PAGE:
Snow's better than forecast

February 26, 2007|By Julie Bykowicz and Greg Garland | Julie Bykowicz and Greg Garland,Sun reporters

Snow, in manageable amounts, is the more innocent of the frozen troublemakers of winter - and what better day than a Sunday to have it.

Particularly when the alternative of more ice than snow had been predicted.

In contrast to the icy coating left by the Valentine's Day storm - a reprise of which weather forecasters had feared - yesterday's storm spread a less dangerous white blanket, but the possibility remained for slippery conditions before temperatures rise above freezing today.

The unexpected snowfall accounted for the highest accumulations of the season: 5.3 inches in Columbia, 4.3 inches at BWI Marshall Airport, more than 3 inches in downtown Baltimore, 2.5 inches in Towson and Bel Air, and 2 inches in Carroll County, according to the National Weather Service.

But by last night, there were no major accidents reported, few airport delays here, and unlike the last wintry go-round, hardly a zap to power customers. It was all pretty much good news that officials attributed to the appearance of snow rather than ice.

"Snow is the lesser of two evils," said state police Sgt. Tracy Hart of the Golden Ring barracks, which patrols much of the Beltway. "In snow, a motorist can slow down with control. On an icy road, a motorist can brake carefully, but often the vehicle spins out of control."

Ice, or a treacherous slush of melted and refrozen snow on the roads, was just what officials were fearing overnight.

The regional National Weather Service office in Sterling, Va., left an advisory in effect until 4 a.m. today, warning of "periods of light freezing rain until well after midnight. ... With temperatures at or below freezing, icy patches should continue into the morning commute."

Forecasts called for about one-tenth of an inch of precipitation overnight, said Calvin Meadows, a weather service meteorological technician, "but any amount is enough to cause problems."

Valerie Burnette Edgar, a spokeswoman for the State Highway Administration, said that even though snow is generally less dangerous than ice, "motorists don't want to act like there's nothing happening."

She said commuters should allow extra travel time.

But last night, officials said Marylanders could have been waking up to far worse winter weather this morning.

As recently as Saturday, forecasters had been bracing for a Sunday storm similar to the one Feb. 14, when ice crusted over a light snowfall, making for deadly conditions. It wasn't the 1.3 inches of snow that was the problem but the half-inch of ice that followed.

Two sledders died, and area hospitals treated many serious injuries from falls and sledding accidents.

"A timing issue" saved Marylanders yesterday, Meadows said.

He said forecasts were off because the band of upper-atmosphere warm air that would have produced raindrops - which would freeze as they fell - arrived later in the day than expected, meaning that the precipitation took the form of snow.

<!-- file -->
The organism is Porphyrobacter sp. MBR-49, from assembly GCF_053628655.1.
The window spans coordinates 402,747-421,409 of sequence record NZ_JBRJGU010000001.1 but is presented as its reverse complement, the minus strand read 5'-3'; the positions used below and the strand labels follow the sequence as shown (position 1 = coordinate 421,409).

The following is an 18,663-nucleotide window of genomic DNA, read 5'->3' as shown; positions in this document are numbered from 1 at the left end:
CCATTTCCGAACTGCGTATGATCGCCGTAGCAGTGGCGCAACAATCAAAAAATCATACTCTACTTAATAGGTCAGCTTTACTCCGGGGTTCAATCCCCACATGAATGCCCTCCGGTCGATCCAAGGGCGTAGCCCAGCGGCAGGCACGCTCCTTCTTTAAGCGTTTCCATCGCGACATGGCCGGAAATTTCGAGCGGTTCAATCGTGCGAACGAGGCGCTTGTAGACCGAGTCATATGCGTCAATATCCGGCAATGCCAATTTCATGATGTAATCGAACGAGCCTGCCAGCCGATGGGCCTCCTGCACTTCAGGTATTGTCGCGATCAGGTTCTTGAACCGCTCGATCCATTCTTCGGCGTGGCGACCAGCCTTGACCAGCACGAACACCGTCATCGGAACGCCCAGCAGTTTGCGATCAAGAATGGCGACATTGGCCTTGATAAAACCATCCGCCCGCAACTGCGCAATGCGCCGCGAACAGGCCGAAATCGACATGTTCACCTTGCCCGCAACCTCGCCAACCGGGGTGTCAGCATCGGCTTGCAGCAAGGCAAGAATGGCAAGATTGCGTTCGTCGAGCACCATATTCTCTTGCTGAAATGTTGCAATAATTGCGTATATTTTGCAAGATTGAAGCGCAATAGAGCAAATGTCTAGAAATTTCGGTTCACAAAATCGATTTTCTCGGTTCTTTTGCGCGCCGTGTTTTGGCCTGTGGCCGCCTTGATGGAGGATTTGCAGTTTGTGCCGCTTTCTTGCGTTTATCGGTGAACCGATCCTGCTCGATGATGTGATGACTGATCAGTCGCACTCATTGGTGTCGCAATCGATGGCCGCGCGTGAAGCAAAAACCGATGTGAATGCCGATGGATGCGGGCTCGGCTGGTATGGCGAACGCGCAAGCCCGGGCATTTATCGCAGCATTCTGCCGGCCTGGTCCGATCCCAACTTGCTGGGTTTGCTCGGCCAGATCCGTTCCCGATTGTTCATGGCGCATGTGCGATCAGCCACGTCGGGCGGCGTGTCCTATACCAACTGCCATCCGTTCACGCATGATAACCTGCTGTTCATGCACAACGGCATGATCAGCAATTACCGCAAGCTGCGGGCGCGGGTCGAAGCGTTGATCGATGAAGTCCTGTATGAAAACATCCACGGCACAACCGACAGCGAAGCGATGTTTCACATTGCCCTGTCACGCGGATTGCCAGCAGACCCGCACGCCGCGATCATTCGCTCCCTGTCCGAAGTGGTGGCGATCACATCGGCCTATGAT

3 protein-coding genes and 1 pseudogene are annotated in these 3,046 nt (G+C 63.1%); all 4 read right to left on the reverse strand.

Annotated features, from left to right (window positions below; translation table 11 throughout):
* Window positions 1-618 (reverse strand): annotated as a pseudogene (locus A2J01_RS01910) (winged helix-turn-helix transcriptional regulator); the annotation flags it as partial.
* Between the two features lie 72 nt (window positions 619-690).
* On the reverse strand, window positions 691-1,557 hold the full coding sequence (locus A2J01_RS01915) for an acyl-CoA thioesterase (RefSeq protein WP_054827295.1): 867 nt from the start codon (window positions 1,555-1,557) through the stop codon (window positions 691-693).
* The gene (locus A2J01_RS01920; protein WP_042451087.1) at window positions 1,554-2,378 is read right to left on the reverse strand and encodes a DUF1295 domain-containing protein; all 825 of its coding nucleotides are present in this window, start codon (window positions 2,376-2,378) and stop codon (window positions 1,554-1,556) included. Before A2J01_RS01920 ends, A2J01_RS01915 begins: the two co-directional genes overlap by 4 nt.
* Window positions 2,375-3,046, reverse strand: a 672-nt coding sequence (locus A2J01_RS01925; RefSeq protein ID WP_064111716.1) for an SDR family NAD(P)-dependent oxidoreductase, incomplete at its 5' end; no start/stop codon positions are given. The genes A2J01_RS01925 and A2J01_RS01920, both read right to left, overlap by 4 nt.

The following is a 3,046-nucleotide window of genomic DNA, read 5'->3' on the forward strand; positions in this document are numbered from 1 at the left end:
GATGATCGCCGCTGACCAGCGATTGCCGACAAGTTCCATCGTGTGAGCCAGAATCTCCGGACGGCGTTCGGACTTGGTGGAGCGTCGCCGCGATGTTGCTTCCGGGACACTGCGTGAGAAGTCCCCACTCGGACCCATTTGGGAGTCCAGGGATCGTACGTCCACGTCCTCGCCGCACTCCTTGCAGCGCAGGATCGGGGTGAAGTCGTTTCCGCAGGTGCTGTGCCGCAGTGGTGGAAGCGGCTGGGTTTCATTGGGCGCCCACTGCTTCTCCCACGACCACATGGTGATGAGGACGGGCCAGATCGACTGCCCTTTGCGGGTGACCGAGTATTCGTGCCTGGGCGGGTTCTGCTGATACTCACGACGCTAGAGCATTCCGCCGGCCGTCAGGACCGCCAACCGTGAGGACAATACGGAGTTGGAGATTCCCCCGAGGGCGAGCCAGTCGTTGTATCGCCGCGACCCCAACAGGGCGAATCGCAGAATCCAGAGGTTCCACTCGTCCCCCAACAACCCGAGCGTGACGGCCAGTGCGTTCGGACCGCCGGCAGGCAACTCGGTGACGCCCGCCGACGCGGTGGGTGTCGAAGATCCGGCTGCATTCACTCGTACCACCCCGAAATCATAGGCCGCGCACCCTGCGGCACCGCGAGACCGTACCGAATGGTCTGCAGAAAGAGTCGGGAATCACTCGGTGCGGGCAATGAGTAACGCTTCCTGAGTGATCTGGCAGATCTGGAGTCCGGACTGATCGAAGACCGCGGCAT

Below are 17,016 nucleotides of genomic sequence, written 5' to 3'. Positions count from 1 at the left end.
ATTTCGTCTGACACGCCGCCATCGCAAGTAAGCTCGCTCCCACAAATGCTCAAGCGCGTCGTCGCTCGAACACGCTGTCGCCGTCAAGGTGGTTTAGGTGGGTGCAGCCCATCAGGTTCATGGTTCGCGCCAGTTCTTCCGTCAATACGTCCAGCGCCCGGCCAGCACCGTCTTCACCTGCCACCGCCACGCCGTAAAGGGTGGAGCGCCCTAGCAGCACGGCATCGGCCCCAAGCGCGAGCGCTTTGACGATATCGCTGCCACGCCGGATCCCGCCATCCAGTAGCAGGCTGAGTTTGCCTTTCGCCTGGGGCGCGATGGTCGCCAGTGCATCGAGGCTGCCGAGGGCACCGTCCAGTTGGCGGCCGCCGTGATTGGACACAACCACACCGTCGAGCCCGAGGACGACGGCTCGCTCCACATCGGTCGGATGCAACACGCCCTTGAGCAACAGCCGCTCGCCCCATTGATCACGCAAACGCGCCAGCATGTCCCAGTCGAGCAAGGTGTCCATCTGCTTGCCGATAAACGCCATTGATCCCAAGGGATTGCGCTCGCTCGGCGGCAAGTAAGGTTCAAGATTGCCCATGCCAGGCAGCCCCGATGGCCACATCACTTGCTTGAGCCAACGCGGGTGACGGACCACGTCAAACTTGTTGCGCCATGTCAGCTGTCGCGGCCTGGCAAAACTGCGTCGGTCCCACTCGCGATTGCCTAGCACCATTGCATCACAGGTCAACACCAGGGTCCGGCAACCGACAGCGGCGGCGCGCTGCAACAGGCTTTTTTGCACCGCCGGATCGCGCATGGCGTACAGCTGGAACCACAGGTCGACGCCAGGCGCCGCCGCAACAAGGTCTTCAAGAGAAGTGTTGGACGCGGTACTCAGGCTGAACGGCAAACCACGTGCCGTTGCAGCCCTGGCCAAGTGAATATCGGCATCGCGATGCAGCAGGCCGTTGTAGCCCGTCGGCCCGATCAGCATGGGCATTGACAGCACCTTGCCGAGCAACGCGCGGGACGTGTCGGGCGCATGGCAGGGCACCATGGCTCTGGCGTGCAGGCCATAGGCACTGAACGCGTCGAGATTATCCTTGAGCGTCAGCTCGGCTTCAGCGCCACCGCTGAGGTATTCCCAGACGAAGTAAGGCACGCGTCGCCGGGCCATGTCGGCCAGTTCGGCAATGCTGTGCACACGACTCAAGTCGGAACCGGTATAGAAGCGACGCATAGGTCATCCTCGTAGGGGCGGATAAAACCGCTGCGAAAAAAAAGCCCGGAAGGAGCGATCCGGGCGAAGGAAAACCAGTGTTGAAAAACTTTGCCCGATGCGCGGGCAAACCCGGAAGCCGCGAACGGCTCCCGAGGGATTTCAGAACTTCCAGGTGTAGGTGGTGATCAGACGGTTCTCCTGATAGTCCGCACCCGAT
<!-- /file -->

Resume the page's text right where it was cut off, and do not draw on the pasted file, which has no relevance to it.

David Buck, a spokesman for the State Highway Administration, said the forecast "changed pretty dramatically" yesterday morning - with significantly more snowfall than expected.

"What was supposed to be a slight snow event has turned into a reasonably significant snow event," he said.

Road crews had expected a small amount of snow in most areas of Maryland, followed by sleet or freezing rain, which would have required more salting of roads than plowing.

"Now they are doing as much plowing as salting," Buck said yesterday afternoon.

Edgar said SHA crews were happy to switch from salting to plowing because "snow is so much easier to deal with."

At Baltimore-Washington International Thurgood Marshall Airport, bad weather in other parts of the country was the culprit for the few canceled flights yesterday, saidspokesman, Jonathan Dean. The weather had "minimal operational impact," he said.

Linda Foy, a BGE spokeswoman, said the storm was a factor in power outages to 7,400 customers yesterday - a tiny fraction of the 150,000 who were affected during the Feb. 14 storm. About 2,000 customers were without power at 11:30 last night, most of them north of Baltimore.

She said ice can cause three times the problems that snow does for utility crews: Because of its greater weight, ice typically snaps more power lines and downs more trees and limbs. And icy roads are more difficult for crews to navigate.

Last night, area police reported numerous snow-related vehicle accidents, but none that resulted in serious injury or death.

Most of the accidents involved property damage, the result of drivers losing control on slick roads and spinning out, often hitting other vehicles or stationary objects, police said.

Some accidents resulted in police detouring vehicles onto secondary streets that had not been plowed or salted, causing backups and some delays.

Police said those problems could extend into early morning - when school officials usually check conditions and decide whether their systems will open on time, if at all. No school system closings in the area had been announced by late last night.

Sun reporter Richard Irwin contributed to this article.

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